Let's Encrypt - It's happening
Using Lets Encrypt
Today, the Let's Encrypt team announced beta program launch.
This is a huge step forward for the Internet in general. We are living in a world where a Symantec account manager actually believes a business should sink $2,490 into a certificate that is identical in security level (no, I don't count "identity" if end users can't tell the difference) to a $9 alternative.
Costs aside, there have been a lot of excuses used as to why websites aren't secure. The performance complaint is long debunked, and the maintenance issue is - one Let's Encrypt also sets out to resolve.
Let's Encrypt introduces the notion of a client product, as opposed to utilising a website. The default client aims to be as "hands off" as possible. For the majority of the Internet - that's a net gain.
For anyone with any sysadmin experience however, you'll be extremely cautious of a tool that automatically edits server config files. Or you may just be an nginx user, who found the official client is known to break nginx and thus disables support by default.
For this reason, I have a strong preference for Unixcharles acme-client. This also avoids sudo, although I note this can now be acheived in the official client.
Unixcharles stresses that his product is a gem, designed for use as part of a larger project, rather than a standalone client. It happens however, that such a project can be this quite simple Ruby script I've written to use said gem.
UPDATE: The acme-client gem has had a significant update. the below gist has been rewritten to compensate.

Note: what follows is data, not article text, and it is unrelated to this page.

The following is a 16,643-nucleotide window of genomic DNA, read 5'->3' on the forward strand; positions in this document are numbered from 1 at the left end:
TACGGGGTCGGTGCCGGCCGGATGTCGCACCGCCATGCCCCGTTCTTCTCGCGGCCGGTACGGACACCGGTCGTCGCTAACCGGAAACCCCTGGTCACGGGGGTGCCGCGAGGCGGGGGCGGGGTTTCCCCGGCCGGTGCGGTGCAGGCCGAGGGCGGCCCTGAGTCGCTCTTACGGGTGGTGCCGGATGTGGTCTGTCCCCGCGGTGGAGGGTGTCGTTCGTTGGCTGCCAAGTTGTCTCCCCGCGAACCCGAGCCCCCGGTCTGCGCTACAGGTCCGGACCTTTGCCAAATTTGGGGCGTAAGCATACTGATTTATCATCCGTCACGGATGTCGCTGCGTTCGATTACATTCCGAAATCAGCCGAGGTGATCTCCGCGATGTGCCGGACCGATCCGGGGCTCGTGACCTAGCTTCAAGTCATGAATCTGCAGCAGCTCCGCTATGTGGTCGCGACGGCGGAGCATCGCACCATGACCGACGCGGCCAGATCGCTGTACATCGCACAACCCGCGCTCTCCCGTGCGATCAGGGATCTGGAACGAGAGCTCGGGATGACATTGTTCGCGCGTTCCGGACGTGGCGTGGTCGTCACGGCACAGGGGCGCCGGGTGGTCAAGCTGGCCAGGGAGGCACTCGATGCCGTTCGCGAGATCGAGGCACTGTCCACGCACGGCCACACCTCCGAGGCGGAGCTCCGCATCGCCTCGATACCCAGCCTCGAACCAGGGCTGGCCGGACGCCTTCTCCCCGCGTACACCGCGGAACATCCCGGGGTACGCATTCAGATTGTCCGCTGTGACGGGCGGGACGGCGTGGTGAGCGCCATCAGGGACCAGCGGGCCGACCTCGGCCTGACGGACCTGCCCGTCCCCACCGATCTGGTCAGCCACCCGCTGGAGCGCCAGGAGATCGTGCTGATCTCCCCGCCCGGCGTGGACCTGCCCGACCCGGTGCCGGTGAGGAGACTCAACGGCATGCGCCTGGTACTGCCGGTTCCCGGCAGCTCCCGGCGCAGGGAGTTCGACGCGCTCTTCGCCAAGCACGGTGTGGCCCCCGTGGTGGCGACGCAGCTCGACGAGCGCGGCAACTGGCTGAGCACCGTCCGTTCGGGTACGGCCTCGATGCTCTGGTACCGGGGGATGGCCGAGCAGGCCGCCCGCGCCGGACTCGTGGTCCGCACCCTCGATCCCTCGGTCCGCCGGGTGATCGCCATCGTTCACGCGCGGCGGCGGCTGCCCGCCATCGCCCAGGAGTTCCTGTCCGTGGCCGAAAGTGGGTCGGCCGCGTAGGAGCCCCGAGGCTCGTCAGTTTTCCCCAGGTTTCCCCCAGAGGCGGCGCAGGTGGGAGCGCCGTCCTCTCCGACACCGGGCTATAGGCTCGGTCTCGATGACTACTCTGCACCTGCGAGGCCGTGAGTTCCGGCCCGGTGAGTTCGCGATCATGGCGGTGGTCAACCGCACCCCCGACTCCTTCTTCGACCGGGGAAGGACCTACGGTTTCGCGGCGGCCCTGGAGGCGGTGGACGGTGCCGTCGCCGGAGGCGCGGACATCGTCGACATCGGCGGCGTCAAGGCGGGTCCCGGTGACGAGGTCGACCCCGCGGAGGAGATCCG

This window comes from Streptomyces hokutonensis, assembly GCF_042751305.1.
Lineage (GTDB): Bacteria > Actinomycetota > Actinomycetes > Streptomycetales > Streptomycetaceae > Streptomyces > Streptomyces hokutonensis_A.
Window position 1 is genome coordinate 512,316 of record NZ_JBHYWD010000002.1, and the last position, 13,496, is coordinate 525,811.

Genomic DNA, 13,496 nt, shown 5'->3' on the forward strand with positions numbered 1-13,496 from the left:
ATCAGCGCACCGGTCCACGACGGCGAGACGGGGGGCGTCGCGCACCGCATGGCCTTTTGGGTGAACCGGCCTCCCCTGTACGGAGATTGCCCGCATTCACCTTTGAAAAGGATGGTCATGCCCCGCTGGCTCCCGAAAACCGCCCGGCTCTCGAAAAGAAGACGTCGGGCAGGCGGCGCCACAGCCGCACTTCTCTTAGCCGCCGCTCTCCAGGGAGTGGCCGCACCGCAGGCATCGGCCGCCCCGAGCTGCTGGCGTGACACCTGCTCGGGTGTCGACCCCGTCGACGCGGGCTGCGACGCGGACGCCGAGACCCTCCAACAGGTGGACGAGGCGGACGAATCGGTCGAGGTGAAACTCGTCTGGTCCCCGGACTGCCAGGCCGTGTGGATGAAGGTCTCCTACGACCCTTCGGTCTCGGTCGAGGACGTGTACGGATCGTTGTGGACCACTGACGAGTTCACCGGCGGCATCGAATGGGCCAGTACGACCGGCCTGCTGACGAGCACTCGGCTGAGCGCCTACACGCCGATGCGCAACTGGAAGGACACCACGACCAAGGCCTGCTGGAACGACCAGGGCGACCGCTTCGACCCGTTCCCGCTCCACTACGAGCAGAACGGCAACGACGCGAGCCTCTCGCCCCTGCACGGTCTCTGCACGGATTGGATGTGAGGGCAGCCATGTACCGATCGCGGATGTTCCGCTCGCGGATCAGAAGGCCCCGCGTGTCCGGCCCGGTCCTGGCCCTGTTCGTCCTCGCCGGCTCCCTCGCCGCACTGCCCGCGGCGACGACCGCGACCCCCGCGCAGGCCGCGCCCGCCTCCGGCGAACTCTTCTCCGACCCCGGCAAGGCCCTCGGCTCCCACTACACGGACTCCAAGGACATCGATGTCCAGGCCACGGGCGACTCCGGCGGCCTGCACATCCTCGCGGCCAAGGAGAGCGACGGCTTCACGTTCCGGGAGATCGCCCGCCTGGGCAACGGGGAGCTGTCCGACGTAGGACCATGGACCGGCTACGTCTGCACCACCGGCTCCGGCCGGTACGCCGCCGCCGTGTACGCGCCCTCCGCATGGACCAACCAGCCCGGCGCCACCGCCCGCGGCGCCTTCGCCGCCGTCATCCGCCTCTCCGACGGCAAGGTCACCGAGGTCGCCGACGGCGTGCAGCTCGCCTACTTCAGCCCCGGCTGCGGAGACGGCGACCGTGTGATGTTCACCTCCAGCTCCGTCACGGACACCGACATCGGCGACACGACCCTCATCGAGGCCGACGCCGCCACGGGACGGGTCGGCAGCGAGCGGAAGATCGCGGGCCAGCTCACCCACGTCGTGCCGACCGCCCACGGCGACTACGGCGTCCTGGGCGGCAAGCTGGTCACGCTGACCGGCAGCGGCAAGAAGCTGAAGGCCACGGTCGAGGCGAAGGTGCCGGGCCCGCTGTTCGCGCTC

Now you've still got a hurdle to overcome. In order for nginx to serve out the right certificate chain, you'll need to bundle the intermediary. So you should wget that from The official Certificates Download page.
This small script will need to be sudo'ed, right after running the above. Unfortunately there's no getting out of that to restart nginx, but you can see that it's much more easily audited and checked.
Why yes, it is running in production
This is definitely a beta trial. That said, I have my ERLVulnscan Tool running a certificate generated by the above script. It looks clean on SSL Labs' test and will be updated via cron regularly.
Why isn't this particular blog using it? Because it's beta.
Turns out, this blog now actually is running this script in production. There's still a big TODO about how I might manage HPKP with only a 90 day lifetime on keys that instantly replace themselves, as opposed to letting me pre-generate a CSR.
Oh look, a phone call from a Comodo representative...
With subjectAltNames !
The gist has had a significant update, to now include alt names. This is necessary for a cert to cover DOMAIN and www.DOMAIN, but you can modify one line and verify as many unrelated domains as needed.